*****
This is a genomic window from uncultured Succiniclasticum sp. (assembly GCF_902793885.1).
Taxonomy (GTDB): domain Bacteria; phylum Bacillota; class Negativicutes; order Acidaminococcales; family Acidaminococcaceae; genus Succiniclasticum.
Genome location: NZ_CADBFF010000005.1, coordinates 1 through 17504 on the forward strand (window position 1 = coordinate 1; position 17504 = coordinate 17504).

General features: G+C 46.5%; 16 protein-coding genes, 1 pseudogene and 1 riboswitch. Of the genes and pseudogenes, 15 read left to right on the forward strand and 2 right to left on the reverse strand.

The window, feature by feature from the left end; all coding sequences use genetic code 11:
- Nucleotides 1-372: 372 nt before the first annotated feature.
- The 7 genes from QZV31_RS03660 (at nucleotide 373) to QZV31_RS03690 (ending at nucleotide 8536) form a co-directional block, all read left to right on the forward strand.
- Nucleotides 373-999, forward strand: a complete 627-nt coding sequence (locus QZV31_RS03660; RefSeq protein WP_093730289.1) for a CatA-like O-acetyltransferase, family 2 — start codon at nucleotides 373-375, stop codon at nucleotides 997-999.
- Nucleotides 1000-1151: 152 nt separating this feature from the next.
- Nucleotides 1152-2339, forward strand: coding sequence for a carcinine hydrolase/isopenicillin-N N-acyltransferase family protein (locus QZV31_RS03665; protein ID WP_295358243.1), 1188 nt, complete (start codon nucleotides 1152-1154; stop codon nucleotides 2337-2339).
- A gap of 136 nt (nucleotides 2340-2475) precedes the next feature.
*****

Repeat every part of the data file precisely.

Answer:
This is a genomic window from uncultured Succiniclasticum sp. (assembly GCF_902793885.1).
Taxonomy (GTDB): domain Bacteria; phylum Bacillota; class Negativicutes; order Acidaminococcales; family Acidaminococcaceae; genus Succiniclasticum.
Genome location: NZ_CADBFF010000005.1, coordinates 1 through 17504 on the forward strand (window position 1 = coordinate 1; position 17504 = coordinate 17504).

General features: G+C 46.5%; 16 protein-coding genes, 1 pseudogene and 1 riboswitch. Of the genes and pseudogenes, 15 read left to right on the forward strand and 2 right to left on the reverse strand.

The window, feature by feature from the left end; all coding sequences use genetic code 11:
- Nucleotides 1-372: 372 nt before the first annotated feature.
- The 7 genes from QZV31_RS03660 (at nucleotide 373) to QZV31_RS03690 (ending at nucleotide 8536) form a co-directional block, all read left to right on the forward strand.
- Nucleotides 373-999, forward strand: a complete 627-nt coding sequence (locus QZV31_RS03660; RefSeq protein WP_093730289.1) for a CatA-like O-acetyltransferase, family 2 — start codon at nucleotides 373-375, stop codon at nucleotides 997-999.
- Nucleotides 1000-1151: 152 nt separating this feature from the next.
- Nucleotides 1152-2339, forward strand: coding sequence for a carcinine hydrolase/isopenicillin-N N-acyltransferase family protein (locus QZV31_RS03665; protein ID WP_295358243.1), 1188 nt, complete (start codon nucleotides 1152-1154; stop codon nucleotides 2337-2339).
- A gap of 136 nt (nucleotides 2340-2475) precedes the next feature.